My brother's a 'monster,' man says of Niagara policeman shot by fellow officer
SIU now investigating what led to Const. Nathan Parker being shot
Phillip Parker is petrified of his brother — and even after Const. Nathan Parker was gunned down by another officer in Pelham, Ont., last Thursday, that fear weighs heavily on him.
"Nathan accelerates from zero to maximum rage in one second. He has the emotional stability of sweating explosives," Parker told CBC News.
"Nathan has the power to crush anyone, and the switch in his brain that prevents violence is defective."
Like many in Southern Ontario, Parker is waiting to hear exactly what led to another Niagara Regional Police officer pulling his gun and shooting his brother multiple times while they were investigating a collision that had occurred a few days before.
While the small community southwest of St. Catharines was largely shocked by the news, Parker wasn't — at least not when he heard his brother was involved.
There is no benign reason to encounter that monster, so I am calling 911 if that happens.- Phillip Parker
"I am surprised that Nathan is not the shooter," he said. "Perhaps [the other officer] is simply the faster draw."
Answers about exactly what happened are scarce. The province's Special Investigations Unit (SIU) is now investigating, and once that happens, the service that is being examined can't talk about what happened.
"One officer discharged his firearm multiple times, and the other officer was struck," the SIU said in a statement on Friday. "The officer who was struck was transported to hospital where he is in stable condition."
According to the St. Catharines Standard, the officer who fired his gun is on administrative leave, pending the SIU investigation. He has not been named by police or the SIU.
A history of violence
Niagara police say Parker has 28 years of experience and was assigned to uniform patrol in Welland and Pelham.
In his time as a police officer, he has faced multiple disciplinary hearings under the Police Services Act.
According to local media, including the St. Catharines Standard and the Welland Tribune, he pleaded guilty in 2015 to discreditable conduct and unnecessary use of force against a prisoner and was docked 120 hours pay.
A Police Services Act charge is not a criminal charge, but instead relates to internal discipline.
In 2012, Parker was docked 60 hours of pay after pleading guilty to discreditable conduct for conducting his own investigation into a commanding officer who had been cleared of wrongdoing from an incident in the past.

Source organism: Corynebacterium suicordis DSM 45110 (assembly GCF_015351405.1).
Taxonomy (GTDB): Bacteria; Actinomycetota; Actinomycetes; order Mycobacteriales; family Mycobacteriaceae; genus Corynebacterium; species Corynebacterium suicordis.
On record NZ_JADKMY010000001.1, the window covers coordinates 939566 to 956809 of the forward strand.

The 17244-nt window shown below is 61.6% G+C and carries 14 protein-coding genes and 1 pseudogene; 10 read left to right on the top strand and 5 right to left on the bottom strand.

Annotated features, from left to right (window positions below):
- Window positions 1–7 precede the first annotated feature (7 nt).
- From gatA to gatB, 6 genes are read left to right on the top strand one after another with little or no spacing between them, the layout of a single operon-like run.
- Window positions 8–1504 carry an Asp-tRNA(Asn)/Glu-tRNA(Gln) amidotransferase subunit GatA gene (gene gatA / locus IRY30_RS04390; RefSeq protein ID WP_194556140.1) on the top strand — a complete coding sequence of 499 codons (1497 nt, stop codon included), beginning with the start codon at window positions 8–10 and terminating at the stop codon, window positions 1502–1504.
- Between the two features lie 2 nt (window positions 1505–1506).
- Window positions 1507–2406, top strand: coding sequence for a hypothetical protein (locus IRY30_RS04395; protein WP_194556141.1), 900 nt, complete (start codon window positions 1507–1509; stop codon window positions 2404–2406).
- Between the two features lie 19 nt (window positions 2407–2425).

He was also found guilty in 2011 of using unnecessary force when arresting a cyclist without cause back in 2008.
Parker also lost a week's pay after being found guilty of pepper-spraying a prisoner who was restrained in the back of a police cruiser back in 2005.
"He should have been fired long ago," his brother said.
"I hope this sorry example serves as the inspiration to change the process of dismissing bad apples from the ranks of police."
A representative from Niagara police did not respond to a request for comment.
A friend of Parker's, who can be seen with him in multiple photos posted online, said she would only comment once the SIU investigation was complete.
Brothers no longer speak
Phillip Parker said he endured "repeated violence" at the hands of his brother as he was growing up and said his "violent temper" was intimidating.
He said he believes his brother had been using steroids for decades, and told CBC News that his brother once showed him his needle kit for injecting when he was 16. He said he doesn't know if "roid rage" (a term used to signify steroids triggering increased aggression) caused him to become violent, or if that's just his natural predisposition.
The two have been estranged since 2012, he says, over a dispute between his brother and his wife.
"Her 'crime' was trying to arrange a play date between our daughter and his children," he said. "I demanded that he apologize, but of course bullies never apologize. He ranted incoherently, disowned our brotherhood, then threatened court action.
"I realized it would be good to remove this toxic person from my life, so we have never spoken again."
Parker says he hopes that his brother being wounded means he will "never again inflict harm," but also worries that his brother might track him down once he recovers, now that he has spoken his mind.
"There is no benign reason to encounter that monster, so I am calling 911 if that happens."